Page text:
Operational conditioning Skinner types of behavior and examples
What is Operational conditioning?
Operational conditioning is a form of learning that uses reinforcement and/or punishment for its functioning . Through this, the chances of a behavior being repeated in the future are established or not. The nature of this process is decisive in shaping an individual’s posture.
In general, when you want to have a positive behavior, the application of rewards is constant for this. On the other hand, when you want to eliminate a characteristic, the application of punishments is the most viable way. Daily life carries several examples of how this dynamic is applied in an instinctive and almost common way.
Burrhus Frederic Skinner , an experimental psychologist, was the first to build studies on this. He indicated this work as a learning methodology to build a person’s behavior. In this way, individuals could be re-educated in order to apply new characteristics to them.
Skinner and Operational conditioning
Skinner coined the term “Operational conditioning” to indicate active behaviors that operate in environments and generate consequences. In short, Skinner tried to explain the ways in which we learn much of our everyday behavior. As it turns out, his perspective has proven to be just as effective in practice .
Going further, he pointed out that observing a person’s thoughts was not as necessary as it was claimed. Not to mention their internal motivations, since they were undetectable to the naked eye. What was important was the observation of how external and observable causes in human behavior influence us.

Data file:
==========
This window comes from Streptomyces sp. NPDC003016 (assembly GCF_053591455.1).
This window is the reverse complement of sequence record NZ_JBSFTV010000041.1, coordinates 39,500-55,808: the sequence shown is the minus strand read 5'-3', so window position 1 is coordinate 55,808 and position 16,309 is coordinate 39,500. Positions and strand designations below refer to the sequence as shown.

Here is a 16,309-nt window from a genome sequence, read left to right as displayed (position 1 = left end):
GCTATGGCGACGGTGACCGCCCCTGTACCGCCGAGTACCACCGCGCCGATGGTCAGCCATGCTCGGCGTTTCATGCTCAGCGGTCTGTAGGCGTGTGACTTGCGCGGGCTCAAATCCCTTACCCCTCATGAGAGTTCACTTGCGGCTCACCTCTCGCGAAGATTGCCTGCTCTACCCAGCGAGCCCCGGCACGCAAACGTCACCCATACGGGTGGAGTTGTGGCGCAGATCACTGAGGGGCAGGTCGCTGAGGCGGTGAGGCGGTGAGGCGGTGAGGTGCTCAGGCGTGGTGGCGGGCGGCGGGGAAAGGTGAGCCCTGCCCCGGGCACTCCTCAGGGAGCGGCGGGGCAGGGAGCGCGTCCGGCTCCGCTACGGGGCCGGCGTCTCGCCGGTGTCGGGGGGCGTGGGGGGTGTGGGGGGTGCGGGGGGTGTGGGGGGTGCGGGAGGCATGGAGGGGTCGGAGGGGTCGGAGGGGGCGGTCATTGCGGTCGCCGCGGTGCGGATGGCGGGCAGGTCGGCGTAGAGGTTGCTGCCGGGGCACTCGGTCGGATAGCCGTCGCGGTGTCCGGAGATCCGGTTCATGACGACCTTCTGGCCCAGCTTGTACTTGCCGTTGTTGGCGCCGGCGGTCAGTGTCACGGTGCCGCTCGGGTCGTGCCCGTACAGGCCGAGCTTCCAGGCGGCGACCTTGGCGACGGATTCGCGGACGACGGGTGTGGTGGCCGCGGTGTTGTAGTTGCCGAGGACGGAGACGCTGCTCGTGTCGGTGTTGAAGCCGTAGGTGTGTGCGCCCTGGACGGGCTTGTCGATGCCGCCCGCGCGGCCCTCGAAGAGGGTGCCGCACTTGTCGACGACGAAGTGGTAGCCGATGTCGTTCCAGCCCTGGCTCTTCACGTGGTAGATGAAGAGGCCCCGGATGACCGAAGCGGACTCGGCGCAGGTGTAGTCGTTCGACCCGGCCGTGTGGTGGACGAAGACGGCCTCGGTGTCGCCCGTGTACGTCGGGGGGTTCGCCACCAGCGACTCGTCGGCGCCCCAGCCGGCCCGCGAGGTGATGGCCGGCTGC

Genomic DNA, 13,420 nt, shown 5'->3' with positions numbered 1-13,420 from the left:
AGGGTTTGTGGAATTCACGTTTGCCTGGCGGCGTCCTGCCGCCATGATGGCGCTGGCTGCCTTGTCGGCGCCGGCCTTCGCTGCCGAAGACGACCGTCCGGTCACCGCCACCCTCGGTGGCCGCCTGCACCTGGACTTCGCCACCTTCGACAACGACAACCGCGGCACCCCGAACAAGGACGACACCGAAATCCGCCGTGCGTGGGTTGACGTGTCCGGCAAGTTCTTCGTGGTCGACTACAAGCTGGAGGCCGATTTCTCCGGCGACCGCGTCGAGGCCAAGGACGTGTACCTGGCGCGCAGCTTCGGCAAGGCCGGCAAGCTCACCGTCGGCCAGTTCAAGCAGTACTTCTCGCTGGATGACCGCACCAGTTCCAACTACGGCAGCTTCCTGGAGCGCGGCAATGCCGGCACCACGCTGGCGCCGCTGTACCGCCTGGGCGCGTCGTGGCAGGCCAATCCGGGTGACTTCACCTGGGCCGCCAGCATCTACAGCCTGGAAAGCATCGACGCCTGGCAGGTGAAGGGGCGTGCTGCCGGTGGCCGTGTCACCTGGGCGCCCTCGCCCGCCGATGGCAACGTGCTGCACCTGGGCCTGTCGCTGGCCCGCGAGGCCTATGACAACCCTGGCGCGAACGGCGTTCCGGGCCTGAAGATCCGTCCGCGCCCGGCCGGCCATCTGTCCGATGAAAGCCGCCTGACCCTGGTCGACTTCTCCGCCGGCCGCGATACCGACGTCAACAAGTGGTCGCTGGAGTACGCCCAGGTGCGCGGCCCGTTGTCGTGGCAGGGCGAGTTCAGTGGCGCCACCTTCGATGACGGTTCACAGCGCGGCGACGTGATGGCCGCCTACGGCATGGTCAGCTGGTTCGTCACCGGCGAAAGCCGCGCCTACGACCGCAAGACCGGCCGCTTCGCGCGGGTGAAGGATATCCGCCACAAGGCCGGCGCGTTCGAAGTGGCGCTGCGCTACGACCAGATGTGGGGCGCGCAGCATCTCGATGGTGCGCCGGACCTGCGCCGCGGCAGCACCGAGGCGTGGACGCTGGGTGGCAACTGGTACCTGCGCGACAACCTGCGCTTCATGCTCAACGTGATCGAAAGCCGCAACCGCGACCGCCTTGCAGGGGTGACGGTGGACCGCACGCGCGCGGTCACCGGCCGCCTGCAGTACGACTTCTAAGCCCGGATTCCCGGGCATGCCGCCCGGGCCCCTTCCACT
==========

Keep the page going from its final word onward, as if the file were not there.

This behavioral work created by Skinner was influenced by the achievements of psychologist Edward Thorndike . In its place, Thorndike proposed what he called the “law of effect”. That is, actions followed by desirable results are more likely to be repeated than those with an unwanted result.
Life as a huge laboratory
Experimental settings are not the only places where we can observe Operational conditioning at work. It is necessary to bear in mind that this proposal is directly related to the growth process experienced by us . Thus, its application only in the laboratory ends up limiting the observation of real effects.
Conditioning is an integral part of our routine because it has a role of its own in our learning. At every moment we are stimulated and placed before situations with positive or negative results. What we do after them is what will determine how to absorb these experiences as part of our growth.
Natural environments are capable of providing elements of reinforcement and punishment for all of us. Of course, this is constructed more subjectively and at a different frequency and intensity than a structured venue.
Types of behavior
In his work with Operational conditioning, Skinner pointed to the existence of several behaviors. Not a specific gesture, but rather a cluster of factors that influence a way of being . Are they:
These are behaviors that end up happening reflexively and automatically in any situation. For example, removing your hand from a very hot place or moving your leg when the doctor hits your knee. We don’t need to learn this type of behavior because it is part of an involuntary and automatic nature.
Operant behaviors are under our conscious control. While some may arise spontaneously and others on purpose, it is the consequences of these movements that determine their repetition. Regardless of what they are, actions in the environment and consequences are vital to our learning process.